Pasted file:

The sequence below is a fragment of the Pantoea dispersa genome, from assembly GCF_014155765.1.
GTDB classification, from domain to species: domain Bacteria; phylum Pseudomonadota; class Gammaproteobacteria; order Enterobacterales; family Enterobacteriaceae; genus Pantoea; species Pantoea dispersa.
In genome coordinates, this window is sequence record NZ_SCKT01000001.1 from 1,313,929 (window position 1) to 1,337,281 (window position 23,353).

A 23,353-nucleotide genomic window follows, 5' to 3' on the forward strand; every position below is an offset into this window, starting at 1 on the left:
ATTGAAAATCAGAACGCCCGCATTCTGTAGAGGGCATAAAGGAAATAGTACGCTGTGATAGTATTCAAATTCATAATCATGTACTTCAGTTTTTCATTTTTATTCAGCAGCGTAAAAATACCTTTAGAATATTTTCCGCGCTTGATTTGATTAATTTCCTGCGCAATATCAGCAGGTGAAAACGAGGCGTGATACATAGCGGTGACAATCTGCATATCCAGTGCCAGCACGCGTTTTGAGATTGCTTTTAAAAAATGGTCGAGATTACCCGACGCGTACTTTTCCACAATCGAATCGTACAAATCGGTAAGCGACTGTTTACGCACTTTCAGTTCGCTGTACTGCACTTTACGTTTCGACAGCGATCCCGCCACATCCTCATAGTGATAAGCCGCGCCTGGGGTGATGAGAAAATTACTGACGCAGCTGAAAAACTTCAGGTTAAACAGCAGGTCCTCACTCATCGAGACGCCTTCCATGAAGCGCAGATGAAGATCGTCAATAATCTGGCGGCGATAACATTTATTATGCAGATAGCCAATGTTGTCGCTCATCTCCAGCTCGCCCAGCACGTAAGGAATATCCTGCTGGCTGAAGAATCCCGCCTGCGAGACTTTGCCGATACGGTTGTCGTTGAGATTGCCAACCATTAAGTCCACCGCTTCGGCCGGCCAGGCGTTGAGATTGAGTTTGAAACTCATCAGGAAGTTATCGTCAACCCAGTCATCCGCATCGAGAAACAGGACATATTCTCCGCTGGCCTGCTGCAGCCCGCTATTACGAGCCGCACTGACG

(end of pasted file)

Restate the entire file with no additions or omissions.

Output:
The sequence below is a fragment of the Pantoea dispersa genome, from assembly GCF_014155765.1.
GTDB classification, from domain to species: domain Bacteria; phylum Pseudomonadota; class Gammaproteobacteria; order Enterobacterales; family Enterobacteriaceae; genus Pantoea; species Pantoea dispersa.
In genome coordinates, this window is sequence record NZ_SCKT01000001.1 from 1,313,929 (window position 1) to 1,337,281 (window position 23,353).

A 23,353-nucleotide genomic window follows, 5' to 3' on the forward strand; every position below is an offset into this window, starting at 1 on the left:
ATTGAAAATCAGAACGCCCGCATTCTGTAGAGGGCATAAAGGAAATAGTACGCTGTGATAGTATTCAAATTCATAATCATGTACTTCAGTTTTTCATTTTTATTCAGCAGCGTAAAAATACCTTTAGAATATTTTCCGCGCTTGATTTGATTAATTTCCTGCGCAATATCAGCAGGTGAAAACGAGGCGTGATACATAGCGGTGACAATCTGCATATCCAGTGCCAGCACGCGTTTTGAGATTGCTTTTAAAAAATGGTCGAGATTACCCGACGCGTACTTTTCCACAATCGAATCGTACAAATCGGTAAGCGACTGTTTACGCACTTTCAGTTCGCTGTACTGCACTTTACGTTTCGACAGCGATCCCGCCACATCCTCATAGTGATAAGCCGCGCCTGGGGTGATGAGAAAATTACTGACGCAGCTGAAAAACTTCAGGTTAAACAGCAGGTCCTCACTCATCGAGACGCCTTCCATGAAGCGCAGATGAAGATCGTCAATAATCTGGCGGCGATAACATTTATTATGCAGATAGCCAATGTTGTCGCTCATCTCCAGCTCGCCCAGCACGTAAGGAATATCCTGCTGGCTGAAGAATCCCGCCTGCGAGACTTTGCCGATACGGTTGTCGTTGAGATTGCCAACCATTAAGTCCACCGCTTCGGCCGGCCAGGCGTTGAGATTGAGTTTGAAACTCATCAGGAAGTTATCGTCAACCCAGTCATCCGCATCGAGAAACAGGACATATTCTCCGCTGGCCTGCTGCAGCCCGCTATTACGAGCCGCACTGACG